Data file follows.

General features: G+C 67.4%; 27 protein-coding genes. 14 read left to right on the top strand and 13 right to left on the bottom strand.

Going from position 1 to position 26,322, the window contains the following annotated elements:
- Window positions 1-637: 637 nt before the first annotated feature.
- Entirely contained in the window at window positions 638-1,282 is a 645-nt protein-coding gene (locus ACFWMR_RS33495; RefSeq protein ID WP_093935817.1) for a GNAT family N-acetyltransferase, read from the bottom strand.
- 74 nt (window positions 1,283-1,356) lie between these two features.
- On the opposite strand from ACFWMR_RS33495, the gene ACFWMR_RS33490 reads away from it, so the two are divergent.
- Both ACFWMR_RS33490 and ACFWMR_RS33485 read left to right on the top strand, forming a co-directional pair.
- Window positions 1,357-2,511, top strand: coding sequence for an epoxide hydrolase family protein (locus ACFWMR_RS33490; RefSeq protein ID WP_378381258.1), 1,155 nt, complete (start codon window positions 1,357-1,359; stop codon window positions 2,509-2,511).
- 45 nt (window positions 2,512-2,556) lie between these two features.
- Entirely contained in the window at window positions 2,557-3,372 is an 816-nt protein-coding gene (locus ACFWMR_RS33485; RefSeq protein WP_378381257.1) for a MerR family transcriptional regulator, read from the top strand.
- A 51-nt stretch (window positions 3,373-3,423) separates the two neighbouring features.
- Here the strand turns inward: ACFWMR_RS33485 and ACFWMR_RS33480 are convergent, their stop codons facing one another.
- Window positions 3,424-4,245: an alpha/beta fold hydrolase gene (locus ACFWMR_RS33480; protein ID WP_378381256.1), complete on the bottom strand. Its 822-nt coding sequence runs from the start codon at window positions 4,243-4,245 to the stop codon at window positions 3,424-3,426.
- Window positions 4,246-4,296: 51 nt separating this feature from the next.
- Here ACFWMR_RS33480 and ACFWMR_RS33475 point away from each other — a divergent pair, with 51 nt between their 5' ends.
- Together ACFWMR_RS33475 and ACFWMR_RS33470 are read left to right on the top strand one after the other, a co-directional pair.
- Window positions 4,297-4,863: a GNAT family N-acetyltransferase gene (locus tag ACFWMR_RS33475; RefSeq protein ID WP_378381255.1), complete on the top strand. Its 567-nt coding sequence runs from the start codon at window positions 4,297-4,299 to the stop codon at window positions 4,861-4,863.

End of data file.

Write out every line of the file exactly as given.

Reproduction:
General features: G+C 67.4%; 27 protein-coding genes. 14 read left to right on the top strand and 13 right to left on the bottom strand.

Going from position 1 to position 26,322, the window contains the following annotated elements:
- Window positions 1-637: 637 nt before the first annotated feature.
- Entirely contained in the window at window positions 638-1,282 is a 645-nt protein-coding gene (locus ACFWMR_RS33495; RefSeq protein ID WP_093935817.1) for a GNAT family N-acetyltransferase, read from the bottom strand.
- 74 nt (window positions 1,283-1,356) lie between these two features.
- On the opposite strand from ACFWMR_RS33495, the gene ACFWMR_RS33490 reads away from it, so the two are divergent.
- Both ACFWMR_RS33490 and ACFWMR_RS33485 read left to right on the top strand, forming a co-directional pair.
- Window positions 1,357-2,511, top strand: coding sequence for an epoxide hydrolase family protein (locus ACFWMR_RS33490; RefSeq protein ID WP_378381258.1), 1,155 nt, complete (start codon window positions 1,357-1,359; stop codon window positions 2,509-2,511).
- 45 nt (window positions 2,512-2,556) lie between these two features.
- Entirely contained in the window at window positions 2,557-3,372 is an 816-nt protein-coding gene (locus ACFWMR_RS33485; RefSeq protein WP_378381257.1) for a MerR family transcriptional regulator, read from the top strand.
- A 51-nt stretch (window positions 3,373-3,423) separates the two neighbouring features.
- Here the strand turns inward: ACFWMR_RS33485 and ACFWMR_RS33480 are convergent, their stop codons facing one another.
- Window positions 3,424-4,245: an alpha/beta fold hydrolase gene (locus ACFWMR_RS33480; protein ID WP_378381256.1), complete on the bottom strand. Its 822-nt coding sequence runs from the start codon at window positions 4,243-4,245 to the stop codon at window positions 3,424-3,426.
- Window positions 4,246-4,296: 51 nt separating this feature from the next.
- Here ACFWMR_RS33480 and ACFWMR_RS33475 point away from each other — a divergent pair, with 51 nt between their 5' ends.
- Together ACFWMR_RS33475 and ACFWMR_RS33470 are read left to right on the top strand one after the other, a co-directional pair.
- Window positions 4,297-4,863: a GNAT family N-acetyltransferase gene (locus tag ACFWMR_RS33475; RefSeq protein ID WP_378381255.1), complete on the top strand. Its 567-nt coding sequence runs from the start codon at window positions 4,297-4,299 to the stop codon at window positions 4,861-4,863.